• Don Yorty

Patricia Spears Jones reads new poems

Updated: Aug 12, 2020

When I read the poems by Patricia Spears Jones in the latest issue of the Brooklyn Rail, I immediately got in touch with her and asked her if I could record her reading them for my blog. If not for the virus, I would have gone to Brooklyn where Patricia lives or she would have come here, which would have been lovely because she is one of the most social—fun to be with—and busiest poets I know going here and there—retreats and the Côte D’Azure, teaching, winning awards, and commandeering The American Poets Congress, an organization committed to keeping the truth of words intact in our time of lies.

What follows are four of her most recent poems with a link to the latest Brooklyn Rail as well. Enjoy.

Black lives pandemic protest (vaccine)

I want a tree house, the Hollywood kind—huge, luxurious Built with a really soft bed and paneless windows for ventilation and star observing. In this third-floor tenement, fantasy is free. Please send pandemic poems. Please send Black Live Matter Poems. Please stay on topic. Please show your rage, your wisdom, Please stay on that third rail. Step there and implode. Why more poems on Stalking Death? We want more poems on Black Sacrifice. Black Sacrifice and Stalking Death. Let us note the Cardinals’ seasonal migration from South to North from Virginia to Connecticut—that red bird swaggers back yards and park bench oak trees & the occasional pine. Or the electric energy of the many voiced youth, chanting I can’t breathe or Defund the Police or expletives deleted & the President’s name—the current one, fat snake coiled in or out of his bunker.

O builder of that fence surrounding the White House You now have that gated community paid by we citizens. O thrower of poisonous globs—desirous of adoration.

Youth, oh youth, mobile & motivated moving the energy flow, Lightning strikes of faith & dream & right now & no more. Yes Black Lives Matter and there they are living matter striking The Washington Monument while little hands and little feet negotiate the Bunker’s chilly moldy moonfaced rooms.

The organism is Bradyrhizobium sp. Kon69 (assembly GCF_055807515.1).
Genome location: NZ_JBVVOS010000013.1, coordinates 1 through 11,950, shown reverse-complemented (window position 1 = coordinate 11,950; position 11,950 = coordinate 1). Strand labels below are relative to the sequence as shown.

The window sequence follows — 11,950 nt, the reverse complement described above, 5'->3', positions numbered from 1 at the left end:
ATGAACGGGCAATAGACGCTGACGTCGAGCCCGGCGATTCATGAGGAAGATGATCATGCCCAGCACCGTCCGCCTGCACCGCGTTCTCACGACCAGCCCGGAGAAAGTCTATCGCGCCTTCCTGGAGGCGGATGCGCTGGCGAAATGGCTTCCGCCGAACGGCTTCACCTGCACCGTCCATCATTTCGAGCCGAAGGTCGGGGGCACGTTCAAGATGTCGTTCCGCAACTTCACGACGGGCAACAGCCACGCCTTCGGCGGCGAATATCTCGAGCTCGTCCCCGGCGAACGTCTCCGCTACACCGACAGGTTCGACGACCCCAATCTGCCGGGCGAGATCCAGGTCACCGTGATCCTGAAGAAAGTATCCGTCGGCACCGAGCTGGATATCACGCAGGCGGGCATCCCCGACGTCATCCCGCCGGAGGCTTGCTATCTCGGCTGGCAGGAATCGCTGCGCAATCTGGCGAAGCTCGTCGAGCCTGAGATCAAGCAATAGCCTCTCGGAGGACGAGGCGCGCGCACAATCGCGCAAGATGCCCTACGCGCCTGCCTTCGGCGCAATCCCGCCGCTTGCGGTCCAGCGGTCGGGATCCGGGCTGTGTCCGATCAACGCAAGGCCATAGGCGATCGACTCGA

But that tree house for me and my dreamed happy family. The cardinals, robins, starlings & finches paths delight while their scary cousins: turkey vultures, hawks, & crows float or flash clouds their warrior wings on brisk display Another day for the birds and their loud trilling. Another Day and the world shakes from marching feet. Another Day masks punctuate faces, Virus loops the planet, “Strong Men” erect fences on which the people post Memoria & cartoons and at one corner someone is Pissing.

For Jac’leen Smith

First and last nights in Virginia, January and May, 2020

First night in Virginia, we stop at a CVS, late, the store is vast & sorry The lone clerk slow wipes a counter. She slumps, sags all that worry in her spills onto the counter’s hard plastic top. I gather items & wait for her suddenly cheerful acknowledgement. It seems as if fate has made this place a symbol of American want—everything in this place seems cheap except the products for sale. The lighting, the railings, that Counter. This is replicated in Walmart, Walgreens, only the Dollar Store Does not pretend to be anything other than a repository of things you need and things you don’t. The clerks are not well paid & at night left to fend for themselves in this plastic vastness. On my last visit, the clerk stands behind a cheap plastic protector. More symbol, than reality. She wears her mask and behind it smiles—she has a job & that’s good, But, this is yet another display & she’s expendable. We all are.

For Jennifer Sutherland and Jeanne Larsen